The mother of a seventeen-year-old boy who took his own life back in 2008 has revealed how comic Brendan O’Carrolls alter ego, Agnes Browne, made her smile again.
Marie Johnston, from Navan, spoke to Meath Live in the lead up to World Mental Health Day, this Sunday, and revealed ‘ About two months after my son Brian died my other son stuck a Mrs. Browne video on and as I watched it I started to laugh because it was so funny, it was the first time I had smiled since his passing, but I couldn’t sustain the laughter.
‘I actually ended up in tears because I felt so guilty about laughing and enjoying myself, I felt like I shouldn’t be smiling at all.
‘Tears came easily to me back then, when I would be out shopping the first thing I would pick up was the local free sheet newspaper which I would hold up to my face to hide the fact I was crying as I was buying the groceries.
‘Simple well-meant gestures even got to me, I thought the day would never come when someone would say ‘Hi Marie’, instead of ‘Hi Marie how are you coping’, of course, other people don’t set out to hurt you but that really got to me.
‘The thing that still sticks in my mind is the constant ringing of the phone with people wanting to know what happened and why it happened. It sounds daft now but I seriously considered reciting the story into my answer phone and letting whoever called listen to that.
‘There were days when I just wanted to sleep all day and blot everything out, I wasn’t depressed or that I just couldn’t be bothered with doing anything and the first thing in the morning used to be the worst time, I realised Brian wasn’t there and the realisation hit me like a slap in the face.
‘Sleep never came easily anyway as any time I would doze off I would get flashbacks and be jolted wide awake’.
Marie was the one who discovered her son’s body, on a Sunday that will forever be etched in her memory bank.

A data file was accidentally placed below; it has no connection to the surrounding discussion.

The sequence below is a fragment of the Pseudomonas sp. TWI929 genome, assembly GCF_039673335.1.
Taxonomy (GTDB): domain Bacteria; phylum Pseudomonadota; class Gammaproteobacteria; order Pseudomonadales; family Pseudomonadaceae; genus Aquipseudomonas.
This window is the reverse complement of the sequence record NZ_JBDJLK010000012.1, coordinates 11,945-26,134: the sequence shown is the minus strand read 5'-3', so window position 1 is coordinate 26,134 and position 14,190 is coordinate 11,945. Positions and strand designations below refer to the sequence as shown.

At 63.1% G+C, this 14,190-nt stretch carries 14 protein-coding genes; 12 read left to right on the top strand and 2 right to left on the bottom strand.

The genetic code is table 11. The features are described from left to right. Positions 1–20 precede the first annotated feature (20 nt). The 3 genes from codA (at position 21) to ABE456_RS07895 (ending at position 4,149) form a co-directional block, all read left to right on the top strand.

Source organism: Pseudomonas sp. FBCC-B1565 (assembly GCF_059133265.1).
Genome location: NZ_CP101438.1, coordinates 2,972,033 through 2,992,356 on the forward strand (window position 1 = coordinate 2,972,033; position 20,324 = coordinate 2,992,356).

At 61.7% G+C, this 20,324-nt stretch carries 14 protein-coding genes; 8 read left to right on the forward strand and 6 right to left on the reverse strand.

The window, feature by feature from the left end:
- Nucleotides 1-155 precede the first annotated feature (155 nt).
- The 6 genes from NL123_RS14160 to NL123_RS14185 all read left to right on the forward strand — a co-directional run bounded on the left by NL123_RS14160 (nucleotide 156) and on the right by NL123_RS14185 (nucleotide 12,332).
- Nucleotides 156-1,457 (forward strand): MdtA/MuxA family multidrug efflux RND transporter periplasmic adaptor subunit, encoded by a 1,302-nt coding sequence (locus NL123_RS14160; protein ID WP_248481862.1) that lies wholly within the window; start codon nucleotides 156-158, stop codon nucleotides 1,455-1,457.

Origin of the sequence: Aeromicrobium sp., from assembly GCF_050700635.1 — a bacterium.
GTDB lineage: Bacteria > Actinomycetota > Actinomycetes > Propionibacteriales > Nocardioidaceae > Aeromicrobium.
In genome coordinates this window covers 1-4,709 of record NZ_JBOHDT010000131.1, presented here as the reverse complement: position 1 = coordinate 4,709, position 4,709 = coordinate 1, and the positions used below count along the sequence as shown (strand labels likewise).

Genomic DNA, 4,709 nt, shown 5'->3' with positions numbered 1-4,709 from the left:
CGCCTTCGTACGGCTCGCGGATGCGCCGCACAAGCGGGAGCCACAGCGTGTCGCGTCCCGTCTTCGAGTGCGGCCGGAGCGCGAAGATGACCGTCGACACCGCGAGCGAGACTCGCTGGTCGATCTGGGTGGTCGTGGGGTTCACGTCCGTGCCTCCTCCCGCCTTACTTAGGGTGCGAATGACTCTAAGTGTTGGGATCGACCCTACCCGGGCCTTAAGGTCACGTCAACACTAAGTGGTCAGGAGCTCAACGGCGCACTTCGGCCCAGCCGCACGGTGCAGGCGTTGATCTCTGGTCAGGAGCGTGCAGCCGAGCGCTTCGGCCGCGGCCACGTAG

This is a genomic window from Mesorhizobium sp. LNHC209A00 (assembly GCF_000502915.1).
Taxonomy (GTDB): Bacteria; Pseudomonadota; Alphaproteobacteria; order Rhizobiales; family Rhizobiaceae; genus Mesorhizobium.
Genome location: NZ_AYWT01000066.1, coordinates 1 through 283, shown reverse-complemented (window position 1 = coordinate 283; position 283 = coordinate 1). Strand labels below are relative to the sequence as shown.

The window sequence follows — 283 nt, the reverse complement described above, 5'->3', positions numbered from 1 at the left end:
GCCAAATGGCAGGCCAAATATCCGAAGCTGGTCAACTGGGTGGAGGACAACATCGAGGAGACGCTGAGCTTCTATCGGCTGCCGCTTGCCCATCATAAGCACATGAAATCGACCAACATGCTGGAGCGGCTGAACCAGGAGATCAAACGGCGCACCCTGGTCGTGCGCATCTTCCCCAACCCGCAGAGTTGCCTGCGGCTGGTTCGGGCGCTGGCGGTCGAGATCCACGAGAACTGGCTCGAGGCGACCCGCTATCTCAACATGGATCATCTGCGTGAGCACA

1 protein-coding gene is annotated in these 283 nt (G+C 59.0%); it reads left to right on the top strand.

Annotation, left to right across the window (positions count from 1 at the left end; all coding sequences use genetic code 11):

‘ Brian had mental health issues and had been smoking weed which didn’t help him, it calms a lot of people but he reacted differently to it, I had been to the GP and all the rest of it but I felt nobody listened to me, they heard what I was saying, but weren’t really listening.
‘I’ll give you an example, Brian was referred to an addiction counsellor, but he only used weed occasionally, and didn’t actually have an addiction problem, that is what I mean about me not being listened to.
‘The Sunday he died I was reading a book in my bedroom and heard him come in and go into his room, a while later I looked in and found him, the rest of the family were out so I had to get a neighbour to come and help me take him down.
‘In the immediate aftermath I just remember being drained, tired beyond belief, and in complete and utter shock, it was the second hammer blow inside a few months as my dad who lived with us had recently died as well.
‘Your thought process becomes all jumbled at the time, I have three other kids and remember thinking I just want them to stay with me 24/7 so they won’t come to harm.’
Brian died in the summer and the following December Marie joined suicide charity, Save Our Sons And Daughters, (SOSAD), and is now the group’s Louth/Meath coordinator.
She says, ‘Talk about being thrown in at the deep end, I was given a computer and a phone which was the emergency contact number for the region, and the first lady who called me on it has become one of my closest friends.
‘When I took that first call I was petrified I hadn’t a clue what I was doing, but I must have improved because I am still at it.
‘If you suspect someone has suicidal thoughts there are a few red flags you should watch for, has their diet changed, are their sleeping patterns changed, and are they neglecting their personal care, we are here to help but if it is an emergency situation then act on that.
‘Call the emergency services immediately, get an ambulance, the guards, or whoever you need, and don’t worry about what the neighbours will think when they see a squad car or ambulance at your house, just get that person help.’